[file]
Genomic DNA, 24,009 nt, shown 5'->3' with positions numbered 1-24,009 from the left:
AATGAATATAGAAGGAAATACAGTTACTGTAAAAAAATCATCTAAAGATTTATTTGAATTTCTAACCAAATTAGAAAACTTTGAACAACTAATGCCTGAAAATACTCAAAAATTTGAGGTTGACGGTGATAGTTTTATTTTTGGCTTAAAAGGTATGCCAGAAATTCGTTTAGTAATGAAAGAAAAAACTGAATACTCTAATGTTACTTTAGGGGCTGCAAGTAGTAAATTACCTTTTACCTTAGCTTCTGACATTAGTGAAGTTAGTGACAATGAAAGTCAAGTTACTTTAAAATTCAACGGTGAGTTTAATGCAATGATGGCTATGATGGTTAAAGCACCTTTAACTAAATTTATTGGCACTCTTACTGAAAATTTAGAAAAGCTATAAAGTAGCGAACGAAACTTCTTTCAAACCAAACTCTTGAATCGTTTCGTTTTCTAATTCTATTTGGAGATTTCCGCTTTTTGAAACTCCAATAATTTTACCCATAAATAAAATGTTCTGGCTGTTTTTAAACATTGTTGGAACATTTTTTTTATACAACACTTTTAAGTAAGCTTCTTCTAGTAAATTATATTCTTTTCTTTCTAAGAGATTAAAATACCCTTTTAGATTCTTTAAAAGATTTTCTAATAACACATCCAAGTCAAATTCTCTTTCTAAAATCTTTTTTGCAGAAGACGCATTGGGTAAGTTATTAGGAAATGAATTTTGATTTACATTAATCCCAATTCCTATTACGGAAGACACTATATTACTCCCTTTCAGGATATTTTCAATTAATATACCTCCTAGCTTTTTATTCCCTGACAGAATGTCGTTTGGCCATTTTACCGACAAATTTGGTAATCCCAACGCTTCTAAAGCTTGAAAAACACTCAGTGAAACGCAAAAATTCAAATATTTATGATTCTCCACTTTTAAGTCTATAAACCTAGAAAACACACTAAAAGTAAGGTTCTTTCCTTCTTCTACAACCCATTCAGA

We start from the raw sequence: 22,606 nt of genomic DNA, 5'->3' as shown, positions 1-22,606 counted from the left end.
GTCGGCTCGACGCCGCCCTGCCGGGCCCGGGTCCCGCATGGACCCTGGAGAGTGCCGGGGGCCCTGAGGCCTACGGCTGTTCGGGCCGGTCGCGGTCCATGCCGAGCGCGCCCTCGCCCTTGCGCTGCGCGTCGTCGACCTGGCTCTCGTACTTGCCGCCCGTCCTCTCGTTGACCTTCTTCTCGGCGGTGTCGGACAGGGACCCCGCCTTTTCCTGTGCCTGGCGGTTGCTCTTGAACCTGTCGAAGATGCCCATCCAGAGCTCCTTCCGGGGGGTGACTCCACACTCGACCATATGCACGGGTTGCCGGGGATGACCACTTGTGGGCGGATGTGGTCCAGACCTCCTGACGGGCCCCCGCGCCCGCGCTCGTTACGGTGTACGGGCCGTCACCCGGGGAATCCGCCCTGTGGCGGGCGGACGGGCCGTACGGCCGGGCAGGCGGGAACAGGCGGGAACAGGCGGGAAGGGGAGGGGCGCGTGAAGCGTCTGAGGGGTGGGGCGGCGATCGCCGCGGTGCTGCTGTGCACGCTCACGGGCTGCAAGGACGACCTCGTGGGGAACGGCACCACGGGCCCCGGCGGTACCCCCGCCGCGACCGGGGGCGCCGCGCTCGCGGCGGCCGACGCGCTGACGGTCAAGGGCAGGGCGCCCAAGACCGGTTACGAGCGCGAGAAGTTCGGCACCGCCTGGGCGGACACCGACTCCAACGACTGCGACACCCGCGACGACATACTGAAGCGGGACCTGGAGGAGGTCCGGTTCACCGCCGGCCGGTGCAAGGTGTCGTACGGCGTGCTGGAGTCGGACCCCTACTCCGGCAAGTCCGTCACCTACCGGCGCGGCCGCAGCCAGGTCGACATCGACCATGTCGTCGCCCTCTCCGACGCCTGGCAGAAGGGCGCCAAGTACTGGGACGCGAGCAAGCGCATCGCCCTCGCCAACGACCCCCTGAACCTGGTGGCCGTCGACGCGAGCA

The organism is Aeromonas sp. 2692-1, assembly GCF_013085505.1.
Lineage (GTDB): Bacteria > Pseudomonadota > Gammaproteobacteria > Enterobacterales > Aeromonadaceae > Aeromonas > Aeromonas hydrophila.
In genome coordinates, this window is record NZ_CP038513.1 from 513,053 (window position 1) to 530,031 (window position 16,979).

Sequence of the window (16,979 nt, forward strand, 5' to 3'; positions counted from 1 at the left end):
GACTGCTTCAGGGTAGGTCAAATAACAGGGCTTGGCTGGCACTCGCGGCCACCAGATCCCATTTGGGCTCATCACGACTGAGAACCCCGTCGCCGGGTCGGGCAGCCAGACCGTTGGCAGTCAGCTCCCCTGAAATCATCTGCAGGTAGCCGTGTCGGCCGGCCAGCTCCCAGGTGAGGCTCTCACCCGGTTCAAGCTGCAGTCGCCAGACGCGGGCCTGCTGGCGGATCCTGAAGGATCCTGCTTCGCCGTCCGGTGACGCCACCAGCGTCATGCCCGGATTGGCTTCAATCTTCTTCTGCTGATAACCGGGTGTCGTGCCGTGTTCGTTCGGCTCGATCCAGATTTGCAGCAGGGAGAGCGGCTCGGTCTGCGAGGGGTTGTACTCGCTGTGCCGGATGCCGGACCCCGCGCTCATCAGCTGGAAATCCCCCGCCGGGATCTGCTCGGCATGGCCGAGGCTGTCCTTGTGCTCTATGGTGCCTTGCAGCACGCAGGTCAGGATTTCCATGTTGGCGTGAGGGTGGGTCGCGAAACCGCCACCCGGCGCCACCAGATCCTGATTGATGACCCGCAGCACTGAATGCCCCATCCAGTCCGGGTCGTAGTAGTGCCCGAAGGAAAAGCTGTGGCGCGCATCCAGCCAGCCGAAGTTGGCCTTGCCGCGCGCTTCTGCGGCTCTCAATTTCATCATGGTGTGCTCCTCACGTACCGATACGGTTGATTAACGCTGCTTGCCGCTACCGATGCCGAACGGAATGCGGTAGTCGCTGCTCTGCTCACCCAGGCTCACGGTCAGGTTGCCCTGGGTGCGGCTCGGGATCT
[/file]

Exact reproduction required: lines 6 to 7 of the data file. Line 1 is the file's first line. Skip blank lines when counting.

Lineage (GTDB): Bacteria > Pseudomonadota > Gammaproteobacteria > Enterobacterales > Aeromonadaceae > Aeromonas > Aeromonas hydrophila.
In genome coordinates, this window is record NZ_CP038513.1 from 513,053 (window position 1) to 530,031 (window position 16,979).